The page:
CBI schemes from several leading Caribbean jurisdictions have, in the past, caused considerable reputational damage to their host nations, believes Phil Mason, a former senior civil servant at the UK’s Department for International Development.
“The schemes have been criticised for accepting people potentially implicated in money laundering, especially former Chinese and Russian nationals,” he says. “They also effectively give the holder access to visa-free travel across the region which injects a multiplier effect of taint beyond their own shores. Antigua gave the status to Alan Stanford, the cricket fraudster which ended up them getting on the Financial Action Task Force blacklist for a while,” adds Mr Mason. “My biggest concern was how easily due diligence on the recipients fell apart.”
But most observers agree that internal levels of compliance in those countries still offering CBI have been strengthened, against a fast-changing regulatory backdrop. Thankfully most jurisdictions are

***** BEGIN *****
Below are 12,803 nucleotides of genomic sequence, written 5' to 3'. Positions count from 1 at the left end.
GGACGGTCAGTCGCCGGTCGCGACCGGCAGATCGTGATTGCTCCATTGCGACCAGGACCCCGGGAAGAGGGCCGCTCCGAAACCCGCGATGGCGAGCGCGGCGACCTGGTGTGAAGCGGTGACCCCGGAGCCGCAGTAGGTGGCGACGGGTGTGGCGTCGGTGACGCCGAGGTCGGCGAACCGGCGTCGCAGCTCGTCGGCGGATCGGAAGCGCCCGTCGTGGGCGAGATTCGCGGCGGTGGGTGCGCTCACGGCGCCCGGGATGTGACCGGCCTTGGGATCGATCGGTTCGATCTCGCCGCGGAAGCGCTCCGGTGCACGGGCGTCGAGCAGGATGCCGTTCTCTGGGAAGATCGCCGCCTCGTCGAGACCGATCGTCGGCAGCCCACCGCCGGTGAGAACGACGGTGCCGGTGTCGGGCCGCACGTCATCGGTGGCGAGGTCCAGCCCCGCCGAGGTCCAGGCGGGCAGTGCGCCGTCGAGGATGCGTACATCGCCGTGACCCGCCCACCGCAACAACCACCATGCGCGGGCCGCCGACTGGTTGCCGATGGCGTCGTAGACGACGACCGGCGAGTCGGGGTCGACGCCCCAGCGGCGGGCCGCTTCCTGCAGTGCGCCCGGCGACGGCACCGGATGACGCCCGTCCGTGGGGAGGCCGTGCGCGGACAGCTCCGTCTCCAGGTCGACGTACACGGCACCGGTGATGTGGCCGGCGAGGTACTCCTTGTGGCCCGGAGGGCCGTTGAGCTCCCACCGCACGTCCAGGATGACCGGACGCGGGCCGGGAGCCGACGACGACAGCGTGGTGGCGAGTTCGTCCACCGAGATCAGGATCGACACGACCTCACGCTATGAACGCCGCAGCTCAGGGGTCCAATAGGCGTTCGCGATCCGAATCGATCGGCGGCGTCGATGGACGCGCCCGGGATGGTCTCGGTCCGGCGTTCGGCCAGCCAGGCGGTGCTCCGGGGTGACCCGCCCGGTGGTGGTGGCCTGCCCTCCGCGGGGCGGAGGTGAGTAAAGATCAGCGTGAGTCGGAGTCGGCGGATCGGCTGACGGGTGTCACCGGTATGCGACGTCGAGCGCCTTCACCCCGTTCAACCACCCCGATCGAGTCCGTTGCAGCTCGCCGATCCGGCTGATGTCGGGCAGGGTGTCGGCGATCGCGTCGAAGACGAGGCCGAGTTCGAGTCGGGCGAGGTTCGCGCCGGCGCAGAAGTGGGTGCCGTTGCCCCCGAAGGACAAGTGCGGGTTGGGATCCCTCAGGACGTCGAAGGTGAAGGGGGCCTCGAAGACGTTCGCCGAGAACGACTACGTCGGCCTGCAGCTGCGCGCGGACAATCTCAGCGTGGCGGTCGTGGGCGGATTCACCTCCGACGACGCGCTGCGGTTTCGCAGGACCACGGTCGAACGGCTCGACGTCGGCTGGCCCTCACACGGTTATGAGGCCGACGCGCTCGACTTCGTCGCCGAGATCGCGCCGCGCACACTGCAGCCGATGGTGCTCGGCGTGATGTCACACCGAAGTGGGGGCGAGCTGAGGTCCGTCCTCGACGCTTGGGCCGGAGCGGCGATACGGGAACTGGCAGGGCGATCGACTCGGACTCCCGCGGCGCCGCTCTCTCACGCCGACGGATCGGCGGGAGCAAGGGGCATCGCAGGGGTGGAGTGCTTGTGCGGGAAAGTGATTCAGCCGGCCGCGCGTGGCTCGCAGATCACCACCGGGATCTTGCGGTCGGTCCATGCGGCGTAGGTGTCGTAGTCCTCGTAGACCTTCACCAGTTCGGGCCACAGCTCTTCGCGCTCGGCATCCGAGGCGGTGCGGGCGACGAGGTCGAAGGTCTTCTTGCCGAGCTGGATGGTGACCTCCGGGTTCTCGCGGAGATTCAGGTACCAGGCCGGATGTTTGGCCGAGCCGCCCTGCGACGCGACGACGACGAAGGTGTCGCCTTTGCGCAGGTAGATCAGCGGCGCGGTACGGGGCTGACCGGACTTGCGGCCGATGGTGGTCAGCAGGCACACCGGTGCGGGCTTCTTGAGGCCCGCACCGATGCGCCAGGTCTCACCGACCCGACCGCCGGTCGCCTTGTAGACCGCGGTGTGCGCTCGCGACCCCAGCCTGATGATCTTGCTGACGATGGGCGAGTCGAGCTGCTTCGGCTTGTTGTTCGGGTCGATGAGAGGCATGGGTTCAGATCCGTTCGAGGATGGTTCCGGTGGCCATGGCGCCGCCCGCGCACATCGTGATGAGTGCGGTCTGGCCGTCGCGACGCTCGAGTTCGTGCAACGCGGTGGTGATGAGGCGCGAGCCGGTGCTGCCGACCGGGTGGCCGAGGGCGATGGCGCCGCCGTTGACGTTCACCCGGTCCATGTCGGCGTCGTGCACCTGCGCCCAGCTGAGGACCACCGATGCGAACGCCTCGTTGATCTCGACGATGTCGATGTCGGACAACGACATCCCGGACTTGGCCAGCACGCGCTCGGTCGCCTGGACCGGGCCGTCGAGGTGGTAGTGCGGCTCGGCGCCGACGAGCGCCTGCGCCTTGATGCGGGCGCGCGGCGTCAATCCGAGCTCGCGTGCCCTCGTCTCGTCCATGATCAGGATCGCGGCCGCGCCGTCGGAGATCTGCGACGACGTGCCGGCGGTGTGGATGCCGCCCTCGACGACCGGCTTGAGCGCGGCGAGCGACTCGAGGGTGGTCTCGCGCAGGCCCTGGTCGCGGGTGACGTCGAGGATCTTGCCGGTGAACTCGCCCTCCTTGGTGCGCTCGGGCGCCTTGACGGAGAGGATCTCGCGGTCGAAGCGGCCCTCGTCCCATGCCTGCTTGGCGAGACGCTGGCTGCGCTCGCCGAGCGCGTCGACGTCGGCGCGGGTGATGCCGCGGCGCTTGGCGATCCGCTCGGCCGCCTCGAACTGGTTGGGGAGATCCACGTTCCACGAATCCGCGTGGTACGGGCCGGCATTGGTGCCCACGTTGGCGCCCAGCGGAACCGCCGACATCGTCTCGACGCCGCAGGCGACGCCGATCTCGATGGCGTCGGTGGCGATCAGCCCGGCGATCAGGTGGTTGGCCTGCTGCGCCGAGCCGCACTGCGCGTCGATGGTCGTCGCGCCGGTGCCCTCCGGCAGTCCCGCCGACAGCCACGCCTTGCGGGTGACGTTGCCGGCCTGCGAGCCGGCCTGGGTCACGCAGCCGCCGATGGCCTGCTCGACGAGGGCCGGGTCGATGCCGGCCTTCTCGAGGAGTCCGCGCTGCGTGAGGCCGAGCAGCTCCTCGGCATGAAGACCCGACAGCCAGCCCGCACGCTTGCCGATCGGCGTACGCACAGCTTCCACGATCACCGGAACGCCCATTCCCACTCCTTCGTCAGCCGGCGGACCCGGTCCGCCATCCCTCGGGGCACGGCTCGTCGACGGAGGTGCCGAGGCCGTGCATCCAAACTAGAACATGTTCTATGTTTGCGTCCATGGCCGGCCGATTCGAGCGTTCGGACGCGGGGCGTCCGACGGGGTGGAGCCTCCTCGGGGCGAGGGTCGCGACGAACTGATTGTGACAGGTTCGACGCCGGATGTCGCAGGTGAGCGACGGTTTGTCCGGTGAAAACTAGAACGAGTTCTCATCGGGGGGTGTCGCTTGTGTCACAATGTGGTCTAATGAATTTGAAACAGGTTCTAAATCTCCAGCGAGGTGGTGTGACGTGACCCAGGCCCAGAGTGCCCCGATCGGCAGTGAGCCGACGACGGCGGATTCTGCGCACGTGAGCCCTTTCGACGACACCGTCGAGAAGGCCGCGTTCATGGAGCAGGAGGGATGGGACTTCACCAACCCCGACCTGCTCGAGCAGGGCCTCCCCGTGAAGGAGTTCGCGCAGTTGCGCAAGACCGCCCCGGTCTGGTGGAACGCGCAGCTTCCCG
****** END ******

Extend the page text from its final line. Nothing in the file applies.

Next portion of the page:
now either running the schemes down or implementing some reasonable due diligence,” adds Mr Gould.
Others associated with crimefighting agencies agree that entry requirements are tightening. “I think it is getting harder to qualify for these programmes,” says Jonathan Benton, a consultant at asset tracing and enhanced due diligence provider Intelligent Sanctuary, who formerly worked for the UK National Crime Agency’s anti-corruption unit. “Previously it used to be quite easy as you didn’t even have to put £1m down, you’d just have to say you’ll invest in a property scheme.”
Practitioners also say the type of applicants is changing, with legitimate Western small business owners now exceeding controversial, politically-connected tycoons originating from developing countries.